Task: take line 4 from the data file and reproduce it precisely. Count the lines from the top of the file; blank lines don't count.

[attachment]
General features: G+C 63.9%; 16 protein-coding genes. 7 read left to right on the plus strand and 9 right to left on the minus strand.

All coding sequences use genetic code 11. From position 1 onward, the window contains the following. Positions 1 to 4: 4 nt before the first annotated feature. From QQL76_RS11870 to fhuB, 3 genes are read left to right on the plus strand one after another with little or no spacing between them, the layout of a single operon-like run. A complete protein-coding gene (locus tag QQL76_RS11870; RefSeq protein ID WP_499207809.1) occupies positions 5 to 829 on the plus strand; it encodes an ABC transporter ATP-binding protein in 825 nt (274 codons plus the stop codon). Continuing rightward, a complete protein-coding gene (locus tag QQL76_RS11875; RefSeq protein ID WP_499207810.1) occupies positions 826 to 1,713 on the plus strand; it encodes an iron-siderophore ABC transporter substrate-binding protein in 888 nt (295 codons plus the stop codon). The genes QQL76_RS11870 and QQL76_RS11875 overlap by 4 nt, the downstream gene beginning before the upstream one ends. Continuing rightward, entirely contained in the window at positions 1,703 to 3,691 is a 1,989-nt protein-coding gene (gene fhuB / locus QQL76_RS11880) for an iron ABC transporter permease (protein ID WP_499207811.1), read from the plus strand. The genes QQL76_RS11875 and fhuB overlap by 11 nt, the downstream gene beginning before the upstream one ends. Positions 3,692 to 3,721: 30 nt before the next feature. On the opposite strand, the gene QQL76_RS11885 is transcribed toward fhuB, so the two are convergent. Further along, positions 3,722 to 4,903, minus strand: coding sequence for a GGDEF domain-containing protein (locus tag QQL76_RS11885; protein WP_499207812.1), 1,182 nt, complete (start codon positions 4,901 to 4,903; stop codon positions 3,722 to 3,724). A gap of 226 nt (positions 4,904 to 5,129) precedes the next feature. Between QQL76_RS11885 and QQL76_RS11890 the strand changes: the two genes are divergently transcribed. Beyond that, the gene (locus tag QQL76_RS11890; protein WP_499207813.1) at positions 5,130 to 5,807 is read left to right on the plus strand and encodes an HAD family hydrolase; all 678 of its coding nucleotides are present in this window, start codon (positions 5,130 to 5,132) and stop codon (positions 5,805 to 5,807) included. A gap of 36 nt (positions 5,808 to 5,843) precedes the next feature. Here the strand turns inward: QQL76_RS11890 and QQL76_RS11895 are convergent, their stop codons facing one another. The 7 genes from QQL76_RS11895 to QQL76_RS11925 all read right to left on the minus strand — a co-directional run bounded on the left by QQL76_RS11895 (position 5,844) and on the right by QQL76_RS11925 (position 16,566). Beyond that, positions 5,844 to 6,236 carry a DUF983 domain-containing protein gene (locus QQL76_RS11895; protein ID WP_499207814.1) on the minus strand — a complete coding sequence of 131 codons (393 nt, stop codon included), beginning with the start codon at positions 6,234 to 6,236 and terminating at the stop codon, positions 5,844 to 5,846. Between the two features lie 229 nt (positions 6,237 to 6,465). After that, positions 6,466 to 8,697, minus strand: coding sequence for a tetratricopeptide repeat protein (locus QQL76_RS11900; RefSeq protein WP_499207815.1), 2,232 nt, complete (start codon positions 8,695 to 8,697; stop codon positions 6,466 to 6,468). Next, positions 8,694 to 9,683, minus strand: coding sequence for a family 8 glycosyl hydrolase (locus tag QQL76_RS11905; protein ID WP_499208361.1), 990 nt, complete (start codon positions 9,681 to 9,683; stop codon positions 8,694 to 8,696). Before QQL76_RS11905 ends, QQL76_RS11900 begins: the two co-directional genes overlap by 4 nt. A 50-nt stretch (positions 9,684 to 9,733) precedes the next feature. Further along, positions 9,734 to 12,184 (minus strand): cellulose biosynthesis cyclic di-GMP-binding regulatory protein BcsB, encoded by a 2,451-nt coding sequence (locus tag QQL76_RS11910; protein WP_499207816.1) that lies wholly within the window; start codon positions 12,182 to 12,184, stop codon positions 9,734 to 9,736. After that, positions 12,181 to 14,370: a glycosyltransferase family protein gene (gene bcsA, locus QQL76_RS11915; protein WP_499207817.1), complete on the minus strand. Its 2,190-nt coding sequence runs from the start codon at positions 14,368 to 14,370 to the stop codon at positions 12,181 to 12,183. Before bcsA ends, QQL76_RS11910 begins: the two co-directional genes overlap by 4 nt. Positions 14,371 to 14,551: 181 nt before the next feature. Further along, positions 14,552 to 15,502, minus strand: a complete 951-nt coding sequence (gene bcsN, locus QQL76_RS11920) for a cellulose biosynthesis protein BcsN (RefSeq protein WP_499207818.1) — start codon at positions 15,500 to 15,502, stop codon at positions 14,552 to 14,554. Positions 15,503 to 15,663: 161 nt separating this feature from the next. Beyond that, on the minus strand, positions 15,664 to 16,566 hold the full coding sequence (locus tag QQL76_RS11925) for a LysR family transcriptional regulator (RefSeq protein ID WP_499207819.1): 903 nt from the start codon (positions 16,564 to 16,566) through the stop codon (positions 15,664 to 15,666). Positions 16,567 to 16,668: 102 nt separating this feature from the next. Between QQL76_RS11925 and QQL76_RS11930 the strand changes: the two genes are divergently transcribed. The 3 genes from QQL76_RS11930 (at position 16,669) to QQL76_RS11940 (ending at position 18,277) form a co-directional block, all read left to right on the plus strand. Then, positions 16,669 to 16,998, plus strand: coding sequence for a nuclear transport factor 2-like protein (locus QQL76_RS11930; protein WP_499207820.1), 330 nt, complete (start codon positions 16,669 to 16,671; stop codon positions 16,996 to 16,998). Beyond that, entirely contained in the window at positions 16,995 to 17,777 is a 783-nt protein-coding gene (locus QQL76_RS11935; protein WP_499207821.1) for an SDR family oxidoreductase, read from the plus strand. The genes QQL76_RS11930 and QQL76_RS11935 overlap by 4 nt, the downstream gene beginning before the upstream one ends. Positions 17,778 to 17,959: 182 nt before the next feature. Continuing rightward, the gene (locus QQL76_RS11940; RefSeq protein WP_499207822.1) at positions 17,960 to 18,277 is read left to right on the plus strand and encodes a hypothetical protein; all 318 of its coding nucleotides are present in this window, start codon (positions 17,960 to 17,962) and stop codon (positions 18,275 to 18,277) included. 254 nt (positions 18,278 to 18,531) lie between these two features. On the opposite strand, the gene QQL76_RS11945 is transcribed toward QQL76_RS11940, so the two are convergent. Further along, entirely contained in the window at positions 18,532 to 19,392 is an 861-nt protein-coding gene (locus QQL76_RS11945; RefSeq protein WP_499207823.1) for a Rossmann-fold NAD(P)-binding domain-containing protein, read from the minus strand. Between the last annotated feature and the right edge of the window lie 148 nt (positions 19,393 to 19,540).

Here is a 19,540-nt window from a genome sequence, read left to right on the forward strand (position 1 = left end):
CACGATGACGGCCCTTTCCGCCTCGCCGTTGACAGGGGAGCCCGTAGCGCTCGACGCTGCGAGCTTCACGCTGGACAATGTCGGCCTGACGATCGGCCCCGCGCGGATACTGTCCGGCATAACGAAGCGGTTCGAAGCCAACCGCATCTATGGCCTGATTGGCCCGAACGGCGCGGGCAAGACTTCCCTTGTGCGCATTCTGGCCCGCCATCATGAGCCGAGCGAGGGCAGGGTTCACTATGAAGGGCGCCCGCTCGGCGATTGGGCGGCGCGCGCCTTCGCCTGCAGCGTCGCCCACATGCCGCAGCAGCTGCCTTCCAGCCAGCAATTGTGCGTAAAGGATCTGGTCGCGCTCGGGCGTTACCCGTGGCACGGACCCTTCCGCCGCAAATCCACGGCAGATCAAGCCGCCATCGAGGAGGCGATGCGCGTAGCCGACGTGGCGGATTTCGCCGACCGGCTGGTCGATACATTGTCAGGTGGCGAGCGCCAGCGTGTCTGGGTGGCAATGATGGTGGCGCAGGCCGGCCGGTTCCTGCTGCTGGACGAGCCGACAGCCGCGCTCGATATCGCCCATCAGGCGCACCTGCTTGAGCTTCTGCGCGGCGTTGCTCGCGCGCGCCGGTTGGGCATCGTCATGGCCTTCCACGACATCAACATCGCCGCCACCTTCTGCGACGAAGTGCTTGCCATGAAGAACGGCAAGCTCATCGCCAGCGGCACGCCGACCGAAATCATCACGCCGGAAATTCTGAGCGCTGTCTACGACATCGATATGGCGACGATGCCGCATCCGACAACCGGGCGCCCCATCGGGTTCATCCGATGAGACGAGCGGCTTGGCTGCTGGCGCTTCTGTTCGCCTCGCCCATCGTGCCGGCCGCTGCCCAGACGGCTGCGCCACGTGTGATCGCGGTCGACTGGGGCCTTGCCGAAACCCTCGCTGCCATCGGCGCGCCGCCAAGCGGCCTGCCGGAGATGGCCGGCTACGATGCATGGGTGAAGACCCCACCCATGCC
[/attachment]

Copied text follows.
CACGATGACGGCCCTTTCCGCCTCGCCGTTGACAGGGGAGCCCGTAGCGCTCGACGCTGCGAGCTTCACGCTGGACAATGTCGGCCTGACGATCGGCCCCGCGCGGATACTGTCCGGCATAACGAAGCGGTTCGAAGCCAACCGCATCTATGGCCTGATTGGCCCGAACGGCGCGGGCAAGACTTCCCTTGTGCGCATTCTGGCCCGCCATCATGAGCCGAGCGAGGGCAGGGTTCACTATGAAGGGCGCCCGCTCGGCGATTGGGCGGCGCGCGCCTTCGCCTGCAGCGTCGCCCACATGCCGCAGCAGCTGCCTTCCAGCCAGCAATTGTGCGTAAAGGATCTGGTCGCGCTCGGGCGTTACCCGTGGCACGGACCCTTCCGCCGCAAATCCACGGCAGATCAAGCCGCCATCGAGGAGGCGATGCGCGTAGCCGACGTGGCGGATTTCGCCGACCGGCTGGTCGATACATTGTCAGGTGGCGAGCGCCAGCGTGTCTGGGTGGCAATGATGGTGGCGCAGGCCGGCCGGTTCCTGCTGCTGGACGAGCCGACAGCCGCGCTCGATATCGCCCATCAGGCGCACCTGCTTGAGCTTCTGCGCGGCGTTGCTCGCGCGCGCCGGTTGGGCATCGTCATGGCCTTCCACGACATCAACATCGCCGCCACCTTCTGCGACGAAGTGCTTGCCATGAAGAACGGCAAGCTCATCGCCAGCGGCACGCCGACCGAAATCATCACGCCGGAAATTCTGAGCGCTGTCTACGACATCGATATGGCGACGATGCCGCATCCGACAACCGGGCGCCCCATCGGGTTCATCCGATGAGACGAGCGGCTTGGCTGCTGGCGCTTCTGTTCGCCTCGCCCATCGTGCCGGCCGCTGCCCAGACGGCTGCGCCACGTGTGATCGCGGTCGACTGGGGCCTTGCCGAAACCCTCGCTGCCATCGGCGCGCCGCCAAGCGGCCTGCCGGAGATGGCCGGCTACGATGCATGGGTGAAGACCCCACCCATGCC